Believe it or not, Warner Bros. previously tried at least three times to get a cinematic universe off the ground, each time failing until 2013’s Man of Steel. The first attempt started in the late 1990s, with the then upcoming film Superman Lives. Written by Kevin Smith and to be directed by Tim Burton, the film was supposed to crossover with Burton’s Batman franchise by featuring a cameo by Michael Keaton’s version of Batman, as well as a reference to the alien world of Thanagar through the inclusion of a “Thanagarian Snare Beast” (aka a giant spider). However, due to the film’s script being a pile of garbage (no fault on Kevin Smith’s part, since, as he’s explained, it was due to “studio interference” that led to the overly goofy script), Superman Lives was shelved.

The next attempt was with 2006’s Superman Returns, starring Brandon Routh. By this point in time, Christopher Nolan’s largely successful Batman Begins film had already been released, leading Warner Bros. and DC Comics to begin building connections for a crossover at some point down the line. In Superman Returns, as the camera pans across newscasts discussing Superman’s return to Metropolis and taking on all criminal acts throughout the city, one anchor specifically mentions Gotham City, home of the Batman. However, these plans were eventually scrapped when Superman Returns proved to be unpopular with moviegoers, leaving Batman to continue on as a solo franchise.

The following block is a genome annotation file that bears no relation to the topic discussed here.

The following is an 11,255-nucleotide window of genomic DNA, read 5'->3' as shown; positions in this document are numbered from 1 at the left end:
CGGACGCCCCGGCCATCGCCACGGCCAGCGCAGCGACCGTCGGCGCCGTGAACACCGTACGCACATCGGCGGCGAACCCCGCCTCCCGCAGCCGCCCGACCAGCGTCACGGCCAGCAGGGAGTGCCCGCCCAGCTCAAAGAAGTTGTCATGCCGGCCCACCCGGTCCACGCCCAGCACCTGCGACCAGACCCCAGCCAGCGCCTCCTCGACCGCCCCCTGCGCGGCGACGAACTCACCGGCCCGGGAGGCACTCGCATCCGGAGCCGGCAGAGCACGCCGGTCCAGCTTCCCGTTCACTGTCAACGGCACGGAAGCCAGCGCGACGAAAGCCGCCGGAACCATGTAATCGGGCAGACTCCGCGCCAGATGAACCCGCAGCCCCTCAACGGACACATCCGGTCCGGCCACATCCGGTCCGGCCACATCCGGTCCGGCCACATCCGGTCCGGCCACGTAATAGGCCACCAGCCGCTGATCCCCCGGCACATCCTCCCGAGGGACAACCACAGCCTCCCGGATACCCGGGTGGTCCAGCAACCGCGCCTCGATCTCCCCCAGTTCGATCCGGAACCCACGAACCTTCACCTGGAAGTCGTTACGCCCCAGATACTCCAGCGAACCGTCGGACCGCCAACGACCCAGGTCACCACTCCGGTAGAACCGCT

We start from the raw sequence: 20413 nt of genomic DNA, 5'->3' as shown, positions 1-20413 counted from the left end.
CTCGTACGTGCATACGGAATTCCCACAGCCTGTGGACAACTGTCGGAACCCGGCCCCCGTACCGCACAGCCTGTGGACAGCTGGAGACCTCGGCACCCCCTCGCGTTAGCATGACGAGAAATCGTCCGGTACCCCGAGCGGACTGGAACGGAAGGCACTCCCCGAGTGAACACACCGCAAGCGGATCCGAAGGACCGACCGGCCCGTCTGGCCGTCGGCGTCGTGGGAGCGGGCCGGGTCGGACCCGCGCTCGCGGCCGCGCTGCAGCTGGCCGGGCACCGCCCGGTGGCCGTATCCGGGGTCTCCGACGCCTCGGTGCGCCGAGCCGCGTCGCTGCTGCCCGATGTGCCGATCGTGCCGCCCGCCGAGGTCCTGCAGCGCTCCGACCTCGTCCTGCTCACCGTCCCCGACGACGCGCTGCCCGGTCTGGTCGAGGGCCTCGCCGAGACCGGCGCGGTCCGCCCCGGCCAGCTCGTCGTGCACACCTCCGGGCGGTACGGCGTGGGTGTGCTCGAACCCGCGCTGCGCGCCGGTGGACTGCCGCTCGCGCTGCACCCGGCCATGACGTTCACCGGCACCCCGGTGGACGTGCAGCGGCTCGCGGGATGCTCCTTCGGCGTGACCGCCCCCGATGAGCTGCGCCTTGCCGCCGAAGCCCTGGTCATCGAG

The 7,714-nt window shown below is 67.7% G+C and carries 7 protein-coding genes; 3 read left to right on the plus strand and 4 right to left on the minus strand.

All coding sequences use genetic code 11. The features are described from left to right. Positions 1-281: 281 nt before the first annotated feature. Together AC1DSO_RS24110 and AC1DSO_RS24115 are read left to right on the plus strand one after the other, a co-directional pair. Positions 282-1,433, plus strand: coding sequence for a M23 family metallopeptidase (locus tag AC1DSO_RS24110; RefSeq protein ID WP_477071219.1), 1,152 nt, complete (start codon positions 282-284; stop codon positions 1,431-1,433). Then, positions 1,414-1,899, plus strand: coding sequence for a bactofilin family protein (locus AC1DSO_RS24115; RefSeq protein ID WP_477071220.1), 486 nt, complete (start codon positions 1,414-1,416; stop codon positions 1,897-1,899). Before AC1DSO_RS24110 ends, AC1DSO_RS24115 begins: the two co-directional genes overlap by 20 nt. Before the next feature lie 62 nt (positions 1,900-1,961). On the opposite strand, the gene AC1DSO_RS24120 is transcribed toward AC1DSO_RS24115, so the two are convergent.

The third time involved the Ryan Reynold’s 2011 disaster Green Lantern. Before the film was released, Warner Bros. hired writers to draft a sequel, as many studios do. However, the studio and writers confirmed that Green Lantern, should it have performed well, would have been the start to a cinematic universe. It is unknown what would have happened though, since the film turned out to be terrible, and nothing else happened with it. Even so, it’s fun to think that Ryan Reynolds could have shared the screen with Brandon Routh and Christian Bale if everything worked out.